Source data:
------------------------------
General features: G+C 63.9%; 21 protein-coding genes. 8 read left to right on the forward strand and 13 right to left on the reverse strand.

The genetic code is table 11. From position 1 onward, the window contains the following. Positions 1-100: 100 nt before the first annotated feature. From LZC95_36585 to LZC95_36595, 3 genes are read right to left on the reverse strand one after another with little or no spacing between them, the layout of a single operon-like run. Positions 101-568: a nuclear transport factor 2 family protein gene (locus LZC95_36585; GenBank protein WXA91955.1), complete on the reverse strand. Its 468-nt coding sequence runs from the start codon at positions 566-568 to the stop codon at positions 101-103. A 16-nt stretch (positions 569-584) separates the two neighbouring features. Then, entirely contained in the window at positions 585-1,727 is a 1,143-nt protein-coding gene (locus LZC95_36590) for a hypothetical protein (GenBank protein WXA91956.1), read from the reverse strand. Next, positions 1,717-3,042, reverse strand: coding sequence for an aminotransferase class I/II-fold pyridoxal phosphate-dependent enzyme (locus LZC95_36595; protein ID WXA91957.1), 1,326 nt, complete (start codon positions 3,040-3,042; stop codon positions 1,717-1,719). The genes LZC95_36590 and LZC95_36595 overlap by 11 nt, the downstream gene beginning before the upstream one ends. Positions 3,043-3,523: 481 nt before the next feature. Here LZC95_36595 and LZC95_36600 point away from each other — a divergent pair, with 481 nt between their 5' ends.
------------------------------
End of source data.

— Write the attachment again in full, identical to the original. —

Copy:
General features: G+C 63.9%; 21 protein-coding genes. 8 read left to right on the forward strand and 13 right to left on the reverse strand.

The genetic code is table 11. From position 1 onward, the window contains the following. Positions 1-100: 100 nt before the first annotated feature. From LZC95_36585 to LZC95_36595, 3 genes are read right to left on the reverse strand one after another with little or no spacing between them, the layout of a single operon-like run. Positions 101-568: a nuclear transport factor 2 family protein gene (locus LZC95_36585; GenBank protein WXA91955.1), complete on the reverse strand. Its 468-nt coding sequence runs from the start codon at positions 566-568 to the stop codon at positions 101-103. A 16-nt stretch (positions 569-584) separates the two neighbouring features. Then, entirely contained in the window at positions 585-1,727 is a 1,143-nt protein-coding gene (locus LZC95_36590) for a hypothetical protein (GenBank protein WXA91956.1), read from the reverse strand. Next, positions 1,717-3,042, reverse strand: coding sequence for an aminotransferase class I/II-fold pyridoxal phosphate-dependent enzyme (locus LZC95_36595; protein ID WXA91957.1), 1,326 nt, complete (start codon positions 3,040-3,042; stop codon positions 1,717-1,719). The genes LZC95_36590 and LZC95_36595 overlap by 11 nt, the downstream gene beginning before the upstream one ends. Positions 3,043-3,523: 481 nt before the next feature. Here LZC95_36595 and LZC95_36600 point away from each other — a divergent pair, with 481 nt between their 5' ends.